## onsdag 7 december 2011

### Missing Physics of Sailing

In The Secret of Sailing a new explanation of the physics of sailing is presented based on the new analysis of the generation of lift and drag of a wing in The Mathematical Secret of Flight and The Secret of Flight summarized in a talk.

Let us compare with current state-of-the-art:
The most ambitious treatment is given in Physics of Sailing by J. Kimball, where both Bernoulli and Kutta-Zhukovsky's circulation theory are presented, but with a disappointing sum-up on p 163:
• The sail experiences lift because the sail deflects the wind. Equal and opposite forces mean that is the sail pushes the wind in one direction, the wind pushes the sail the other way. This explanation, which relies only on the rule of equal and opposite forces, is surely correct.
Yes, it is surely correct, as any empty theory which explains nothing, as illustrated in the above picture.

We see that there is surely a great need for a correct theory which explains the physics of sailing and that there is no such theory as state-of-the-art.

Our work fills this gap in physics theory and in particular shows that the state-of-the-art explanations represented by Newton, Bernoulli or Kutta-Zhukovsky are all incorrect.

Of course, the physics of flying and sailing is not of any interest to physicists of today paralyzed by string theory, but it is an interesting problem of physics of importance to many.

#### 6 kommentarer:

1. Interesting! I see forward to a software where you put in the sail and wind data to get the lift and drag values. I´ve been using the following simple formula but don´t know how exact it is.

L=alfa*(pi/180)*2*pi*(1/2)*ro*S*(Vr)exp2*corr

where alfa=angle of attack in deg, ro= air density, S=sail area, Vr=relative wind speed and corr= a correction factor = 1/[(1/zeta) + 2*S/(b)exp2] where zeta is a formfactor~0.9, and b=sail length(height)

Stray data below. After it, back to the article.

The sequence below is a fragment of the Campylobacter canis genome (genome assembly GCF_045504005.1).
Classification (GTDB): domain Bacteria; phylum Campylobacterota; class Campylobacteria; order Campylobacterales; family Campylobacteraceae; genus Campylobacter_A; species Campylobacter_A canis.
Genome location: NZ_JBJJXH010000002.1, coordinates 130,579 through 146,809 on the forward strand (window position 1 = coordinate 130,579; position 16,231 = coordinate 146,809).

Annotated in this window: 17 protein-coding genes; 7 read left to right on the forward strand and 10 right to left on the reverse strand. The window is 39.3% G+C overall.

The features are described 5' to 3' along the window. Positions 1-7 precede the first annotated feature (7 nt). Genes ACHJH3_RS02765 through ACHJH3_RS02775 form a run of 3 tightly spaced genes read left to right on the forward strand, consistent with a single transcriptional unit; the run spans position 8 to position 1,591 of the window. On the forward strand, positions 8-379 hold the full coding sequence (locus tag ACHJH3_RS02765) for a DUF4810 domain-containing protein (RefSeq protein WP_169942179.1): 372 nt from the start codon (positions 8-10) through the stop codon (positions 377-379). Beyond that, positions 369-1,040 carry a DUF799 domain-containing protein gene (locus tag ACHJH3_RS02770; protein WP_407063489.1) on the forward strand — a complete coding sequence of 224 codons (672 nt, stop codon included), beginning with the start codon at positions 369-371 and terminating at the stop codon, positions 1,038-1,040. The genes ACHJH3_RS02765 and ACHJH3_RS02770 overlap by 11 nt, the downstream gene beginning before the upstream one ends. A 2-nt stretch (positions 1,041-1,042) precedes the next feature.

It would be very interesting to know how well this formula predicts the lift force.

2. Claes, In my view physicists know little about Fluid dynamics which is an engineering discipline. It is engineers who design aeroplanes, ship, rockets etc.
I am surprised you have not mentioned Peter Joubert, Professor of Mechanical Engineering Melbourne University see here http://www.unimelb.edu.au/unisec/calendar/honcausa/citation/joubert.html & look at some of his publications listed here http://www.findanexpert.unimelb.edu.au/researcher/person15107.html. He designed and sailed many boats including a winner of the Sydney_Hobart yacht race.
I am fairly sure he designed a catamaran with a solid sail which achieved remarkable speeds.
Melbourne University has possibly the most sophisicated wind tunnel in the world.
I suggest it worthwhile for you to contact the Professor here http://www.mech.eng.unimelb.edu.au/people/staff/ivan_marusic.html

3. Claes, did you ever meet Hans-Uno Bengtsson (now passed away). He was obsessed with flying and wrote popular books about it. Have you read them, any comment?

4. Not sure whether Claes needs to contact the people in Melbourne, as the Mechanics department at the Royal institute of technology (KTH Stockholm) is also quite renowned for their research in turbulent wall flows, both in the wind tunnel and simulations. However, there seems to be no interaction...? Something to change?

5. I am open to interaction, but the establishment at KtH is closed to new discovery.

6. I think that the working way of sails is simply due to their ability to modify the linear momentum of the wind. They act as the turbine blades. With following wind there is enough only one sail which behaves as the blade of an impulse turbine using the change of the direction of the velocity relative to it, whereas, close to the wind, there are needed almost two sails which do modify both the module and the direction of the velocity, that’s they behave as the blades of a reaction turbine.
Bernuolli doesn’t matter. The wind pushes the sail, the wind doesn’t pull the sail.

Michele